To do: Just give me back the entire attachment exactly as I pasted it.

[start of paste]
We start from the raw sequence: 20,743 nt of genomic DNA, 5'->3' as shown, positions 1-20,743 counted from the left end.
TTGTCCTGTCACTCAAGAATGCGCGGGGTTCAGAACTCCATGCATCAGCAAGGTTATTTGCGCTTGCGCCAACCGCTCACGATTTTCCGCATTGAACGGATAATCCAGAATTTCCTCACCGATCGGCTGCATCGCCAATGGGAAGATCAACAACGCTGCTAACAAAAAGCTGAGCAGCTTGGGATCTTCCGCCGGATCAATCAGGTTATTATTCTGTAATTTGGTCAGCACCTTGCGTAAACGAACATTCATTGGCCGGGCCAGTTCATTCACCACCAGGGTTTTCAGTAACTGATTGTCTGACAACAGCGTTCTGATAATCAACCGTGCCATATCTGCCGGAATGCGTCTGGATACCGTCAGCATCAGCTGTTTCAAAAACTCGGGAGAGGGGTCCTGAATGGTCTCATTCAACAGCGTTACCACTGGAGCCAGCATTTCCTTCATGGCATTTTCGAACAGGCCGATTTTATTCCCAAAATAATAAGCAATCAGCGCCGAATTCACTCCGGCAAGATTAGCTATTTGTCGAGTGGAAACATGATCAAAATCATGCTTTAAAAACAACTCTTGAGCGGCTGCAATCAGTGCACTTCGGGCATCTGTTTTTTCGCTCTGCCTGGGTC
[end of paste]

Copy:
We start from the raw sequence: 20,743 nt of genomic DNA, 5'->3' as shown, positions 1-20,743 counted from the left end.
TTGTCCTGTCACTCAAGAATGCGCGGGGTTCAGAACTCCATGCATCAGCAAGGTTATTTGCGCTTGCGCCAACCGCTCACGATTTTCCGCATTGAACGGATAATCCAGAATTTCCTCACCGATCGGCTGCATCGCCAATGGGAAGATCAACAACGCTGCTAACAAAAAGCTGAGCAGCTTGGGATCTTCCGCCGGATCAATCAGGTTATTATTCTGTAATTTGGTCAGCACCTTGCGTAAACGAACATTCATTGGCCGGGCCAGTTCATTCACCACCAGGGTTTTCAGTAACTGATTGTCTGACAACAGCGTTCTGATAATCAACCGTGCCATATCTGCCGGAATGCGTCTGGATACCGTCAGCATCAGCTGTTTCAAAAACTCGGGAGAGGGGTCCTGAATGGTCTCATTCAACAGCGTTACCACTGGAGCCAGCATTTCCTTCATGGCATTTTCGAACAGGCCGATTTTATTCCCAAAATAATAAGCAATCAGCGCCGAATTCACTCCGGCAAGATTAGCTATTTGTCGAGTGGAAACATGATCAAAATCATGCTTTAAAAACAACTCTTGAGCGGCTGCAATCAGTGCACTTCGGGCATCTGTTTTTTCGCTCTGCCTGGGTC